The band at The Whitney Garden Party plugged in and Detroit post alt rock flooded the room where we were seated. Summer in Detroit. I suggested that we move to another room, because I wasn’t sure I was going to be able to record from the sound.
“You’re recording this?” Charlie said.
“I need it for reference,” I replied.
Charlie seemed put off.
“I don’t want to tell you your business, but there are ways you do things,” he said.
“I understand,” I replied. “But, I thought we cleared this on the phone when I was in the car? I said I wasn’t prepared for an interview and that I will have to use my phone to capture our discussion.”
Charlie was cool, took it in stride, but continued to bust my professional balls for a while. I felt genuinely bad about the misunderstanding but couldn’t escape the irony of LeDuff, a reporter who made his bones, in part, by breaking the accepted rules of contemporary journalism, schooling me on the process. Still, if it wasn’t made perfectly clear that he was being recorded then I stood in the wrong.
“You know what’s funny?” Charlie continued. “If I had not gone out of here (Detroit), intellectually that book couldn’t have been written; spiritually that book couldn’t have been written; everybody needs to go out and find the bigger world; find out where your place is; the things you harbor, the bullshit you’ve been taught. And, you need to compete. Professionally, that book is not getting published. ‘You need an agent’. You have to go out there in order to make it. What’s nice about it is that the place called ‘Detroit’ vouches for it.”
He picked up his cigarettes and moved toward a closed window.
“Smoke?” he asked.
With the casualness he might display at home Charlie opened the window and pulled out the screen.
“Sure,” I said.
We continued talking and blew out into the open air.
“Isn’t this illegal?” inquired Mr. Tick. He was still seated, wearing his pop up collar and smiling into his Martini.
From The Whitney we moved to the rooftop terrace that Mr. Tick shares with the tenants of a Midtown building. We opened a bottle of wine and a pint of whiskey. Glasses filled, Charlie lit another cigarette.
LeDuff described his book as a “roadmap of journalism and articles” that he pulled together from his past. He took “family stuff” and other stories that were good, and then asked, “Where’s the hump?” He realized the hump was the “frozen guy” who was found several floors underground in the depths of an abandoned building. That’s where he began his tale.
“It’s better to be forward and plain spoken,” Charlie said. “If you have a book with Detroit on the cover the book better have balls. Keep it spare, clean, with space between the sentences so you can place your own in. A reader can think about his own life.”
“If you have a book with Detroit on the cover the book better have balls.
Damn, if the city isn’t beautiful when the sun is setting just so. Amber hues were playing off Detroit’s storied past, illuminating the skyline behind LeDuff while he dropped pearls about his process of storytelling.
“Do you have a brother, an uncle?” LeDuff said, rhetorically. “A blue collar guy is not a dope, he’s a worker. It’s ok to talk about it – the Detroit Recession – it’s not dirty laundry, man. We’re more alike then we know.”
A couple hours later, Charlie invites me over to his house. Mr. Tick had to call it a night. I was feeling a bit spent from a full afternoon of drinking, and my recent development of allergies had begun to kick in; watery eyes, sinuses, migraines, and other shit brought on from God knows what. But, I agreed and followed Charlie in his vintage black Cadillac along the freeways to Pleasant Ridge, stopping first for a bottle of Jamesons and a six pack of Carlsberg, before making it to his home.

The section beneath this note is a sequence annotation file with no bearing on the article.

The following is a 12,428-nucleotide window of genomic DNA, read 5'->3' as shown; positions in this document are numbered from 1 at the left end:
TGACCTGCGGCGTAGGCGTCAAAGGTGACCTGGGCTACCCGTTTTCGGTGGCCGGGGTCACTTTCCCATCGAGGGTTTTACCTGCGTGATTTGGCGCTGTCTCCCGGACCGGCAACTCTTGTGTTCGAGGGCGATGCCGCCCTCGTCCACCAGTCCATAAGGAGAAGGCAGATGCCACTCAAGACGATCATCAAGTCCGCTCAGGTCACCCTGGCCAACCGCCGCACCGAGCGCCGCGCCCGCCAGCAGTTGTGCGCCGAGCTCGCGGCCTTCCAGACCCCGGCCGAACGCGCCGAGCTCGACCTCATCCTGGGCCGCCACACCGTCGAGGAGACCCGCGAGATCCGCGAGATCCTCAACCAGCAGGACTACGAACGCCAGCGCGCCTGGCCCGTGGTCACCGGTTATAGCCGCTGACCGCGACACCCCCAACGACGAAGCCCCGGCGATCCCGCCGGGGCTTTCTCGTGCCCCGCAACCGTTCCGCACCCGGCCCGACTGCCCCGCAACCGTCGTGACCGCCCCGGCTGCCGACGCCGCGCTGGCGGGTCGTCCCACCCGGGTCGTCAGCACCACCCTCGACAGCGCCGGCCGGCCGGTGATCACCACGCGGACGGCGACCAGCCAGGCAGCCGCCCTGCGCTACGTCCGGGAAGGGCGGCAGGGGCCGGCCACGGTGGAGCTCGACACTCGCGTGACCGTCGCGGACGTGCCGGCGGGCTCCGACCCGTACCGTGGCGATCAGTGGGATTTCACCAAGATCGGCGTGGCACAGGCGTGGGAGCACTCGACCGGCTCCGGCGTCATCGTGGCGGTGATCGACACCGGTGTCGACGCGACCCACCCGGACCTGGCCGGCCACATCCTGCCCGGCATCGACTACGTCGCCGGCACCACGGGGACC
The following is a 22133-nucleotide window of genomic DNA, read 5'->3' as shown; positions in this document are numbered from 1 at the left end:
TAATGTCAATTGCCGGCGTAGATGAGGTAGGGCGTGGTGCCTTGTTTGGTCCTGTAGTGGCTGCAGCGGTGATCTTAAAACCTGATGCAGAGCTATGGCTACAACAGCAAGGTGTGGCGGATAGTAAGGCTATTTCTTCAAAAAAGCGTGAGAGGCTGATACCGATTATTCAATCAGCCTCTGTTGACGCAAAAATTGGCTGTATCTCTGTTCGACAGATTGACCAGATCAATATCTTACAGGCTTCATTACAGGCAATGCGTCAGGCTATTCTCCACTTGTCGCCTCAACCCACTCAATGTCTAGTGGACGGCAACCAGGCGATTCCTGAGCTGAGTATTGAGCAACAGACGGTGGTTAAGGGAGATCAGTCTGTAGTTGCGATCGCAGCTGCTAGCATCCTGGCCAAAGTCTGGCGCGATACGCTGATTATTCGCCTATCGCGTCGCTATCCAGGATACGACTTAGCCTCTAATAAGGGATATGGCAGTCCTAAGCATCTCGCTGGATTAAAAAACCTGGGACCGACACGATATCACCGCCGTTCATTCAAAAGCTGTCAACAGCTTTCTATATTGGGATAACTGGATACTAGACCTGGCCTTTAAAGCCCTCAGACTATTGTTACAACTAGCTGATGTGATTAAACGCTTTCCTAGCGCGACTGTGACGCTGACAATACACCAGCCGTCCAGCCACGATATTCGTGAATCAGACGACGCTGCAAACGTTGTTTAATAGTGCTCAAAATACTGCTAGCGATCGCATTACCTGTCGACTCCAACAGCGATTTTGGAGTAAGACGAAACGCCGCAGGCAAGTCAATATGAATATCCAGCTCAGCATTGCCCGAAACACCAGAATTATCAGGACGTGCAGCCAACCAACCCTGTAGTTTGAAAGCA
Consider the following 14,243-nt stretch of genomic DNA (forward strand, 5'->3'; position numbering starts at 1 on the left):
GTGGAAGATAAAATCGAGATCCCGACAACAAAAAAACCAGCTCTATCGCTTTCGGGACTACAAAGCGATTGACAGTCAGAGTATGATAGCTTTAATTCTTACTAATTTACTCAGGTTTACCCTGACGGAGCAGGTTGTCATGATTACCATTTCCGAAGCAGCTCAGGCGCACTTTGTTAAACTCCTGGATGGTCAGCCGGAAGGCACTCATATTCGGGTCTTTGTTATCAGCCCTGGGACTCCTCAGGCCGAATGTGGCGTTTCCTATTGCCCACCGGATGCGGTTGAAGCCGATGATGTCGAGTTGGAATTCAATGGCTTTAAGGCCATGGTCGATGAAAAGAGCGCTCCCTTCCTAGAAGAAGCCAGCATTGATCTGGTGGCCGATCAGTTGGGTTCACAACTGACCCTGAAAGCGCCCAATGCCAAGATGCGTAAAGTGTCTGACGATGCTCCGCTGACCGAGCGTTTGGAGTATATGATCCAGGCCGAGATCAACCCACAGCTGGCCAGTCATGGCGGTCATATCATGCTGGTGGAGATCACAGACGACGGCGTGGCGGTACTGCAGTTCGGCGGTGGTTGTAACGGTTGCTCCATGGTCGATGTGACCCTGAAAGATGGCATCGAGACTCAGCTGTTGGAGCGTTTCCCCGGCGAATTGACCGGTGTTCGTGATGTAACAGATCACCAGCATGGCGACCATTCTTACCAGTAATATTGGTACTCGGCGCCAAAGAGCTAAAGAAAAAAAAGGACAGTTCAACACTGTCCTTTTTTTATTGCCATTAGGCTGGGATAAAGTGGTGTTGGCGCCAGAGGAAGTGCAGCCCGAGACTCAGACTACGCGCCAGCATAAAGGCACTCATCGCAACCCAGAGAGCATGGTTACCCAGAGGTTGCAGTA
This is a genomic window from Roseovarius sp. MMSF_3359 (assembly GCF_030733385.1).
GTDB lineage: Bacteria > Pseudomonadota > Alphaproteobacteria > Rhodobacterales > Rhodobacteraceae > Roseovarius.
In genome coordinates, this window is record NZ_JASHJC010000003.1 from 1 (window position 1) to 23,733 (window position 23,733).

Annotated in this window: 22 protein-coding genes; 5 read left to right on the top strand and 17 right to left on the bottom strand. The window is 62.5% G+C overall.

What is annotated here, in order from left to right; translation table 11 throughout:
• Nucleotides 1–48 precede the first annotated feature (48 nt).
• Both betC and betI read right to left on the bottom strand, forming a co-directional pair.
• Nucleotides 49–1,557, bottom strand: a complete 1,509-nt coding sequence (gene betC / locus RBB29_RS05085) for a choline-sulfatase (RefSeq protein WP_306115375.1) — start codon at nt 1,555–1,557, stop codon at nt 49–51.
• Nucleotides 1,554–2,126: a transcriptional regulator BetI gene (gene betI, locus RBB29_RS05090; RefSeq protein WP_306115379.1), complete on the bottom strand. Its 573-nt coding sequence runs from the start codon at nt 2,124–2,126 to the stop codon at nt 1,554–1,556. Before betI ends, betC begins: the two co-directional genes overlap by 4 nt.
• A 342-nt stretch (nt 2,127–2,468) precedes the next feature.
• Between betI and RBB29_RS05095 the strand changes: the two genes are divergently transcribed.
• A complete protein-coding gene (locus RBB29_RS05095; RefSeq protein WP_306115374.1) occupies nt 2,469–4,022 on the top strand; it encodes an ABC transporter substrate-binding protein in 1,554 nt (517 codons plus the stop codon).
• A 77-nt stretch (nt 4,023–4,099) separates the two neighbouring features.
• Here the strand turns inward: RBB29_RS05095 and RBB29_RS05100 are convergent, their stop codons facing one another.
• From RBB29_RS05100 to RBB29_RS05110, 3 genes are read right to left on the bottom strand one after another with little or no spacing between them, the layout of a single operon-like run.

We entered Charlie’s house through a side door near the driveway that led into the kitchen. He opened the whiskey, cracked a couple of beers, and moved us to a deck in his back yard. We spoke more about his book and the fine photographs in the back by Danny Frazier.
“I wanted Danny’s photos to be their own story, a supplement to the book,” LeDuff explained. “I hate it when there are pictures in the center. It ruins the flow.”
My head was spinning from drinks and pollens.
In his book, LeDuff spoke both of the sounds of factories and of the calming affect of the sea. I wondered if Charlie chose this location to live because it bordered 696, which in the after midnight quiet emitted a tide of mechanical waves produced by the steady flow of traffic; a calming sound not unlike the sea, a subconscious tie to his past.
In the post industrial wasteland of the Detroit Recession there were still parallels to be drawn between natural and manmade tides. And, nowhere in America was the struggle between Man and Nature more acute than the Motor City – a struggle that eventually became Man verses Self for anyone who was trying to survive.
We drank from the bottle of Irish whiskey and finished a few Danish beers.
My head hung low, eyes closed, as I listened to the tide. In my mind, I flipped through passages of American Autopsy, then rummaged through some of the junk drawers of my past before allergies began to plague me, producing dizzying pressure behind my eyes and a stream of water that ran intermittently down my cheeks. For Charlie, I must have looked like an addict or an emotional wreck.
“There are ways you do things,” Charlie said.
He sipped from a bottle held loosely in his hand.
“I’m not saying I’m mad,” he continued. “But, there are just ways you do things, man.”